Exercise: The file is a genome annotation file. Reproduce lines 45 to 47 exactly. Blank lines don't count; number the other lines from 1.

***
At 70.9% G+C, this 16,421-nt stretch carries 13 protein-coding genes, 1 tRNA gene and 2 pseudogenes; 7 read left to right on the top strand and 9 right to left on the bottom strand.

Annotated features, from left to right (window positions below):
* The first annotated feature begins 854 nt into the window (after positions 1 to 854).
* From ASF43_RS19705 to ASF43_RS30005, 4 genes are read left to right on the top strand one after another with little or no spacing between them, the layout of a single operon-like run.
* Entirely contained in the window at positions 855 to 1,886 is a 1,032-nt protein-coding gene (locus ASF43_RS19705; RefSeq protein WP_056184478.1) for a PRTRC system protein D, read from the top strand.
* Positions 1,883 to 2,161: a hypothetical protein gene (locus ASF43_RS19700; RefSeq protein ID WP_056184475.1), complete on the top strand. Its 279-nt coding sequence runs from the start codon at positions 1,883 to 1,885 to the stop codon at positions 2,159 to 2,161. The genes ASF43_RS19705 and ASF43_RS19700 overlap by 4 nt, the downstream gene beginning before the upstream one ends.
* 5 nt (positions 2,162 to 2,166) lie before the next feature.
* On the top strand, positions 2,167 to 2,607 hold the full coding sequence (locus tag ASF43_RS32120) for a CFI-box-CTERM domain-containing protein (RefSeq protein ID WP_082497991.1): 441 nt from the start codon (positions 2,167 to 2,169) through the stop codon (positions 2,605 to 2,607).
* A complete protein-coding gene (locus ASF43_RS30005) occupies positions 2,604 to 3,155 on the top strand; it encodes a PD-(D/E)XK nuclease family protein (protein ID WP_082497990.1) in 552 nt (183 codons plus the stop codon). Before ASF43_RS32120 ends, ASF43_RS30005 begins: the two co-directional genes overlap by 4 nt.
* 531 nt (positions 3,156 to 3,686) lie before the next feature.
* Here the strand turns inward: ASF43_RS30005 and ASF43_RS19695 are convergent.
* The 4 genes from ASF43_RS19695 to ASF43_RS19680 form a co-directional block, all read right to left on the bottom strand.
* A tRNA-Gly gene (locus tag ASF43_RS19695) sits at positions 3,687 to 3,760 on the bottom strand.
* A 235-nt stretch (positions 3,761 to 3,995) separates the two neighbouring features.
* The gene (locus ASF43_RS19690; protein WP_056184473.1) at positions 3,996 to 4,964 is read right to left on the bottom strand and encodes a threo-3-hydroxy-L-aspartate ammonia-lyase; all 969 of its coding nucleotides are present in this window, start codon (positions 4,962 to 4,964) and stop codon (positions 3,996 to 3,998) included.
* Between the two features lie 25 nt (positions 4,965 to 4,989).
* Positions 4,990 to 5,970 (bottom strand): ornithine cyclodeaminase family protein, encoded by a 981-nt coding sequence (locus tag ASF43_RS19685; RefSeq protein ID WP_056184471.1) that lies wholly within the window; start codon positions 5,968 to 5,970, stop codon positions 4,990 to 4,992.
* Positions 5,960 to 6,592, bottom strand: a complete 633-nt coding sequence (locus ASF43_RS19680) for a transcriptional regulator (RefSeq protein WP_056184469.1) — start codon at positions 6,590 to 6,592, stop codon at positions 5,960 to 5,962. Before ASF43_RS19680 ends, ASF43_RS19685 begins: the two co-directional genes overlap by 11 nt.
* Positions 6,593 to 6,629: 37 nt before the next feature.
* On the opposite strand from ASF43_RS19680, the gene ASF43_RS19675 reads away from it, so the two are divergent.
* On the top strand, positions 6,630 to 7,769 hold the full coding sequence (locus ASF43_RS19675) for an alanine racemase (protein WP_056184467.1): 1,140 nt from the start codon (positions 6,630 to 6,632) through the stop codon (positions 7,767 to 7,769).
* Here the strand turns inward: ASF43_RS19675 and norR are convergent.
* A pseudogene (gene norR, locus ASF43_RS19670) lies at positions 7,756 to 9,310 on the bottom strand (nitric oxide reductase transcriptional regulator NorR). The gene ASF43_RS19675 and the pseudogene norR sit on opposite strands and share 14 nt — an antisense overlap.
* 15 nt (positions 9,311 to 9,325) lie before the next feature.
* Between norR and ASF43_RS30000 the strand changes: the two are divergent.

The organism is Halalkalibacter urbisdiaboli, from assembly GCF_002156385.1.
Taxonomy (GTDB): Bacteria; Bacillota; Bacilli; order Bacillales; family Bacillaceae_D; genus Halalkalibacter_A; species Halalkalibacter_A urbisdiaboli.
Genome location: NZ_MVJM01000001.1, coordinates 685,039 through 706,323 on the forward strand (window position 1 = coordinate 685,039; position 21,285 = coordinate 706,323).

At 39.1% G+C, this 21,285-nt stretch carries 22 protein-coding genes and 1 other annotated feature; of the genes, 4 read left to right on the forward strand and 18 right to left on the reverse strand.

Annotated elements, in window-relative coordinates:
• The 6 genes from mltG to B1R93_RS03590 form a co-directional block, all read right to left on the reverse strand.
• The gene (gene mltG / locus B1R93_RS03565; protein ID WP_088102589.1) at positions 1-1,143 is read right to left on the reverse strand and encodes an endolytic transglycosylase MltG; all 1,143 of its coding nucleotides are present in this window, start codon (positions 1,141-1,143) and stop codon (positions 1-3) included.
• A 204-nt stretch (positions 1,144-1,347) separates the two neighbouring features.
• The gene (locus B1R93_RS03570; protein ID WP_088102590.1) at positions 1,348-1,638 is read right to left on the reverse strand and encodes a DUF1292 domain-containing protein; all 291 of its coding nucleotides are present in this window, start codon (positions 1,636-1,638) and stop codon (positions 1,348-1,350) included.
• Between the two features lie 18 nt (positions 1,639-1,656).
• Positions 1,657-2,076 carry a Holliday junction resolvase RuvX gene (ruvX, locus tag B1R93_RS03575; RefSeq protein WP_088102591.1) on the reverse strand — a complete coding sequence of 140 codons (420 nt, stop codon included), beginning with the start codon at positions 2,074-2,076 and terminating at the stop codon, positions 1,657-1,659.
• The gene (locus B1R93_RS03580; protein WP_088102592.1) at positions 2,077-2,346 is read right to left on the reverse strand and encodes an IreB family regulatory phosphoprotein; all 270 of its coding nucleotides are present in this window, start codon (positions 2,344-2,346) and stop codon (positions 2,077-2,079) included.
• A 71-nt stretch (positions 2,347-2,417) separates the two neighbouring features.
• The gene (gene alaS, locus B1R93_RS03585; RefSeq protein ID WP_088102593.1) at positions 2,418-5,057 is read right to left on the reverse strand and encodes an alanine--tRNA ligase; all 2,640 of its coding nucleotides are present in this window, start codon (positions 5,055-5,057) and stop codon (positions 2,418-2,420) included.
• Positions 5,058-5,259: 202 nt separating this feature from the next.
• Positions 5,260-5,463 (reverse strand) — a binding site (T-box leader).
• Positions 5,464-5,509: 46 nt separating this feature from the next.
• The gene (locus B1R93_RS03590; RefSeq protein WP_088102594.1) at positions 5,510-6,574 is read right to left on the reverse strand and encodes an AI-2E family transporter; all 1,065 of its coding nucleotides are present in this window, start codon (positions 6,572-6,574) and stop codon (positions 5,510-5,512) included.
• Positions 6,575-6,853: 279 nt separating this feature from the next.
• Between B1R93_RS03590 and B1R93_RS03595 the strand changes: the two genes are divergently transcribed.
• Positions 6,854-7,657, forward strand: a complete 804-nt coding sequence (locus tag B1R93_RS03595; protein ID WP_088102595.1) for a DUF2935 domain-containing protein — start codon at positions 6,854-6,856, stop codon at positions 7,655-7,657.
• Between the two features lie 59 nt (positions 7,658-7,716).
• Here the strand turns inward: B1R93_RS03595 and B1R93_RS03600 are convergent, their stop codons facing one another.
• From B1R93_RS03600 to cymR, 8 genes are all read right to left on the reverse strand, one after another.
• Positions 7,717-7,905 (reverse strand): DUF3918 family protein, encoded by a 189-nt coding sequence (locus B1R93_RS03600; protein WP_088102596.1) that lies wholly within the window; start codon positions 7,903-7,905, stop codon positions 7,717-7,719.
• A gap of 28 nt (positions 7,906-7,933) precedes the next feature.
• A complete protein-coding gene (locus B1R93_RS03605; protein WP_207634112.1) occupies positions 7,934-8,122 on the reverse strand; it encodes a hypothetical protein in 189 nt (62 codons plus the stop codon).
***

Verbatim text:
• Between B1R93_RS03590 and B1R93_RS03595 the strand changes: the two genes are divergently transcribed.
• Positions 6,854-7,657, forward strand: a complete 804-nt coding sequence (locus tag B1R93_RS03595; protein ID WP_088102595.1) for a DUF2935 domain-containing protein — start codon at positions 6,854-6,856, stop codon at positions 7,655-7,657.
• Between the two features lie 59 nt (positions 7,658-7,716).